What to watch the week of Friday, May 15

Rabbit Hole

Pay-Per-View / Video-On-Demand

After four nominations, Julianne Moore won her first Academy Award for “Still Alice,” playing a renowned linguistics professor who is diagnosed with a rare form of early-onset Alzheimer’s disease while still in the prime of a rich and happy life. It veers between familiar disease-of-the-week drama and touching portrait of a strong, smart, resilient woman helplessly watching her identity disappear. Moore’s committed and nuanced performance makes it work; her whole body seems to deflate as she deteriorates. Alec Baldwin and Kristen Stewart co-star. Rated PG-13 for language. More here at Stream On Demand. Available on Cable on Demand and VOD from iTunes, Amazon, Vudu, and Xbox.

Every Secret Thing” a thriller starring Elizabeth Banks investigating the disappearance of a young girl and Dakota Fanning as a prime suspect, and “Slow West,” a dark western with Michael Fassbender and Kodi Smit-McPhee, are available on Cable On Demand the same day they open in select theaters. Also on VOD from Vudu. Both are rated R.

Netflix

Fruitvale Station” (2013), which won two top prizes at the Sundance Film Festival, embraces simplicity to remind us of the human being behind the news story. Michael B. Jordan plays 22-year-old Oscar Grant, a single father and drug dealer trying to get his life together, who was killed in an unprovoked shooting by BART officers as a station stop on early New Year’s Day 2009. Ryan Coogler’s film accomplishes what so many films fail to do: put us in touch with the life that was ended that night. A touching and powerful drama. Rated R for violence, drug use, and language. More on Stream On Demand here. Queue it up!

Rabbit Hole” (2010), from director John Cameron Mitchell and writer David Lindsay-Abaire (adapting his Pulitzer Prize-winning play), stars Nicole Kidman and Aaron Eckhart as parents so lost in mourning for a dead child that their relationship is in danger of evaporating in disconnection. It’s a drama about grief and healing with carefully sculpted performance of anguished restraint and buried emotions that tend to poke out like shards of glass, ripping through their surface of control. It makes for a somber but rewarding drama with beautiful moments, raw emotions (at times), and a finale that feels honest and hopeful without being contrived. Dianne Wiest, Giancarlo Esposito, Jon Tenney, Sandra Oh, and a young Miles teller co-star. Queue it up.

The Liberator” (2013) stars Édgar Ramírez as 19th century South American revolutionary Simon Bolivar, who fought for South American independence from Spain in Venezuela, Colombia, Panama, Ecuador, and Peru. Alberto Arvelo directs the Venezuelan production. Queue it up.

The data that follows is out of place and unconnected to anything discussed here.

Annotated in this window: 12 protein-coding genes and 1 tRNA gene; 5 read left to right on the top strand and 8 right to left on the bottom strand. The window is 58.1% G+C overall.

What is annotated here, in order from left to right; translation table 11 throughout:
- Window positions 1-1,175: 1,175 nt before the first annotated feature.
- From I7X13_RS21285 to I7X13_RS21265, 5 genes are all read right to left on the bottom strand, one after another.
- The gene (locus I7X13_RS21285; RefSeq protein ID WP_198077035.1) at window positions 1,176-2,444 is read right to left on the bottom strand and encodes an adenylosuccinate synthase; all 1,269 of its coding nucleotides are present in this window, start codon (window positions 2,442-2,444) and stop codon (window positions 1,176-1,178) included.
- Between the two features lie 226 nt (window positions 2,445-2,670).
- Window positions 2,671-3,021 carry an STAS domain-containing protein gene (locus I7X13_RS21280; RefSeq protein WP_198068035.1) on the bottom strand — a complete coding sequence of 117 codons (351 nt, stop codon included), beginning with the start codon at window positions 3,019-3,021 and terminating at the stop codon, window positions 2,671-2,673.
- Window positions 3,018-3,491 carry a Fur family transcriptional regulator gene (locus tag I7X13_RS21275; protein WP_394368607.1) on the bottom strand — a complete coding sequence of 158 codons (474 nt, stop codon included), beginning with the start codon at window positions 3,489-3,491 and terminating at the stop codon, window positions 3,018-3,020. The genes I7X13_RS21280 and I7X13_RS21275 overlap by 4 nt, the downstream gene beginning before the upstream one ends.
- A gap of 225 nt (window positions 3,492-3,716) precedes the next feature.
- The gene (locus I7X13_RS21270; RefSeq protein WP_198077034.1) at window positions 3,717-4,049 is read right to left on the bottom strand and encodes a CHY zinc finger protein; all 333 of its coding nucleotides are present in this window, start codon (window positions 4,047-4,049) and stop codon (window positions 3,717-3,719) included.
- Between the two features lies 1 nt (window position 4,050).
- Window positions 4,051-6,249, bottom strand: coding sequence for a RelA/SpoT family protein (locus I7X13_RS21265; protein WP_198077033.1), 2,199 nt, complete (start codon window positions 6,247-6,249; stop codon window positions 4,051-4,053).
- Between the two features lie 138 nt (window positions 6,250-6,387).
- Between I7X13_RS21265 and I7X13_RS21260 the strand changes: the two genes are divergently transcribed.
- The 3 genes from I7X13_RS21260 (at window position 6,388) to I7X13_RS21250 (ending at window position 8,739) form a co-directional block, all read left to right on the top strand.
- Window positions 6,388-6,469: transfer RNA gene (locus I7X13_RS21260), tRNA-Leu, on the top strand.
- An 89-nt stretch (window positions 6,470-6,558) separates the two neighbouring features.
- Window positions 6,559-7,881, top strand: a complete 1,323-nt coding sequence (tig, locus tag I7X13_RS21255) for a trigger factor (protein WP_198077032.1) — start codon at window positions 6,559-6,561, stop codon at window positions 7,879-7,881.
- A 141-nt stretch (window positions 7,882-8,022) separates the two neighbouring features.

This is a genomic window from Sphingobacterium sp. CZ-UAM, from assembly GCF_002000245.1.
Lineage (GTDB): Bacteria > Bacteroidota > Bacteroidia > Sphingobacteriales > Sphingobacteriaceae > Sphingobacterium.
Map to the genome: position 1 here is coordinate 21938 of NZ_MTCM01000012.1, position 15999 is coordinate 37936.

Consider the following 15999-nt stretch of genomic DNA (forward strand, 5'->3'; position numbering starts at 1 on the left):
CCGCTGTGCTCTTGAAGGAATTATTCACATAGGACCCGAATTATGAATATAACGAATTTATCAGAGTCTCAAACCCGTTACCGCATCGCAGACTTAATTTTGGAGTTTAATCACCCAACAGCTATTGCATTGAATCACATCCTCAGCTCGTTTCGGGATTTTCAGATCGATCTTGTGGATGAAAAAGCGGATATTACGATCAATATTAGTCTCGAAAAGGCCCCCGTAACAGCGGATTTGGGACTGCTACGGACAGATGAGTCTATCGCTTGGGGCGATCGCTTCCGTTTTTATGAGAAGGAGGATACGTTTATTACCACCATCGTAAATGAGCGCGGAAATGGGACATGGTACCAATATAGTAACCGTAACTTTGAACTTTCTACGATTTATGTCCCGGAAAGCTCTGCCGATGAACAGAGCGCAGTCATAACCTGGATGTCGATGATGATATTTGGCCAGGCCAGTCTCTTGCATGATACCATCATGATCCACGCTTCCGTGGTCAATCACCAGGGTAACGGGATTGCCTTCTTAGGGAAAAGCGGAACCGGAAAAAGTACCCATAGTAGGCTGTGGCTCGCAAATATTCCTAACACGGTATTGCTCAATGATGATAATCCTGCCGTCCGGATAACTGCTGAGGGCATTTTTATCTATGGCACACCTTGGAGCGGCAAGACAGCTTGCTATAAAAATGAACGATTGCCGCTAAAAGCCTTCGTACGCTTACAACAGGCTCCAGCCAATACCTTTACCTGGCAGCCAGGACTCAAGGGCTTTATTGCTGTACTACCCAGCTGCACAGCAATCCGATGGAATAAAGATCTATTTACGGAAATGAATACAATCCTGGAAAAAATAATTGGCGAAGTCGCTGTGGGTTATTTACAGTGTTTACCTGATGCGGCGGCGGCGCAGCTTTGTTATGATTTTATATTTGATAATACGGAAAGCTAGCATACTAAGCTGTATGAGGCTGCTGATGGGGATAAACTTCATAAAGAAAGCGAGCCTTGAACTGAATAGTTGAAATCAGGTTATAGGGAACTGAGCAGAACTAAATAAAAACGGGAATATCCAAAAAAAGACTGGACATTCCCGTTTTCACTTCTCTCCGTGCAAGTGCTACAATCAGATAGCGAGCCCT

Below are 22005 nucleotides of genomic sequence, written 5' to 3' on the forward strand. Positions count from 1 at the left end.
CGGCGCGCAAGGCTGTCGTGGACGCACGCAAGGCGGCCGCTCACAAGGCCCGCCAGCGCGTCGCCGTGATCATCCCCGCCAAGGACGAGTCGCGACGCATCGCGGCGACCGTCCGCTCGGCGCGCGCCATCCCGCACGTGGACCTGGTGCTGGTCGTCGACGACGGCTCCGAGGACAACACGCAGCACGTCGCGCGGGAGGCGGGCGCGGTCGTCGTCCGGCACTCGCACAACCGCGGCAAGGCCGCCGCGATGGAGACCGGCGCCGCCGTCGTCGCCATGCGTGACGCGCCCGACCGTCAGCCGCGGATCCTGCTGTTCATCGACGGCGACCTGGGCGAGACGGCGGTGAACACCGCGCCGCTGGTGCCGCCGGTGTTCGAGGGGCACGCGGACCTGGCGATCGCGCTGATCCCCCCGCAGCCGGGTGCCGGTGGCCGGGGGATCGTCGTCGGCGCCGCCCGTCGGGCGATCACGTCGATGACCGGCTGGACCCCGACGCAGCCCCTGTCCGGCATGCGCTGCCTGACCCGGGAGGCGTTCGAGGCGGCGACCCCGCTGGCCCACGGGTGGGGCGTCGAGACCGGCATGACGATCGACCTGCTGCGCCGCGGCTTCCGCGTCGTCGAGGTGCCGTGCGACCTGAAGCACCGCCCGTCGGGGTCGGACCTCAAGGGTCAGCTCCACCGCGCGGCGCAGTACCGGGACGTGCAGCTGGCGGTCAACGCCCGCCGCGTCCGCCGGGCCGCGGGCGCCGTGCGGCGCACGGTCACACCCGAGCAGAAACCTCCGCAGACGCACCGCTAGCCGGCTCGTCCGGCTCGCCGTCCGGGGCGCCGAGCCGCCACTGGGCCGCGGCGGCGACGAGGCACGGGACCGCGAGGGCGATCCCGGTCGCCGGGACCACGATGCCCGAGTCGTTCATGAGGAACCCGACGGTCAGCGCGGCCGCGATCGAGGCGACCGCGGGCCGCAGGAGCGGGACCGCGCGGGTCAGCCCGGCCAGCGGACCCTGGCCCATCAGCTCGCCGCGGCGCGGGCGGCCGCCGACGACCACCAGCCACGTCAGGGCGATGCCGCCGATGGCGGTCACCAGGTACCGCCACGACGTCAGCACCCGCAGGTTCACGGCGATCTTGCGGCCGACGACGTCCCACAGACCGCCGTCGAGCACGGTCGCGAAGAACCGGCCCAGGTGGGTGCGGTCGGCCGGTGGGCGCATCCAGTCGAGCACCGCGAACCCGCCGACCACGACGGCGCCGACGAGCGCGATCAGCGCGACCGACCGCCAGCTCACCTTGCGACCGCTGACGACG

The Identical” (2014) reimagines the Elvis story as a Christian drama about twin brothers separated at birth, one of whom becomes a rock star while the other is raised by devout parents (Ray Liotta and Ashley Judd). Queue it up.

Give Me Shelter” (2014) is a documentary about the abuse and neglect of animals in the pet industry, factory farming, and in the wild, and what we can do to change things. Queue it up.

Jet Li in ‘Fist of Legend’

Two Hong Kong action dramas starring Jet Li in his prime have just been added. “Fist of Legend” (1994) is a remake of Bruce Lee’s “Fists of Fury” with Lee playing the part as a Chinese student in Japan called back home to defend the honor of his martial arts school after his master is poisoned by a Japanese rival. He’s a philosopher warrior in a time of war as nationalist tension boils over and the Zen-like peacemaker takes on his master’s murderer in one of the finest one-on-one bouts in Hong Kong cinema. Queue it up.

The Enforcer” (1995), also known as “My Father is a Hero,” is a bit odder with Li as a doting dad, street criminal, and undercover spy rolled into one. Mom is dying, Dad’s on the run (his criminal cover is so good even the cops are after him), and junior is adopted by detective Anita Mui, hot on pop’s trail. The mix of warm-hearted family scenes and kick-ass martial arts collides in a father and son reunion where they fight side by side. The action is flashy and flamboyant and the melodrama suitably overwrought, but it takes Li’s quiet sincerity and tortured duty to make it all work. Queue it up.

These are both the American cuts released on home video stateside but Netflix offers original Cantonese soundtracks with English subtitles, which is preferable. The English dub alternative is clumsy and distracting.

Amazon Instant Prime

Defiance: Season 2” – The second season of the ambitious SyFy original series, set in a future after an alien attack that destroyed Earth’s cities and seeded the planet with plants and animals of extraterrestrial origin, finds the once-independent city of Defiance (built over the ruins of St. Louis; the arch still stands over the city) now controlled by the authoritarian Earth Republic. Meanwhile Irisa (Stephanie Leonidas), the adopted alien daughter of cowboy lawkeeper Nolan (Grant Bowler), is on the road searching for her after an alien power turns her into a bloodthirsty messiah. It’s busy and colorful, enjoyable science fiction pulp that never transcends its conventions. On Amazon here.

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Sean Axmaker is a Seattle film critic and writer. He writes the weekly newspaper column Stream On Demand and the companion website, and his work appears in Vulture, Turner Classic Movies online, Keyframe, and Parallax View.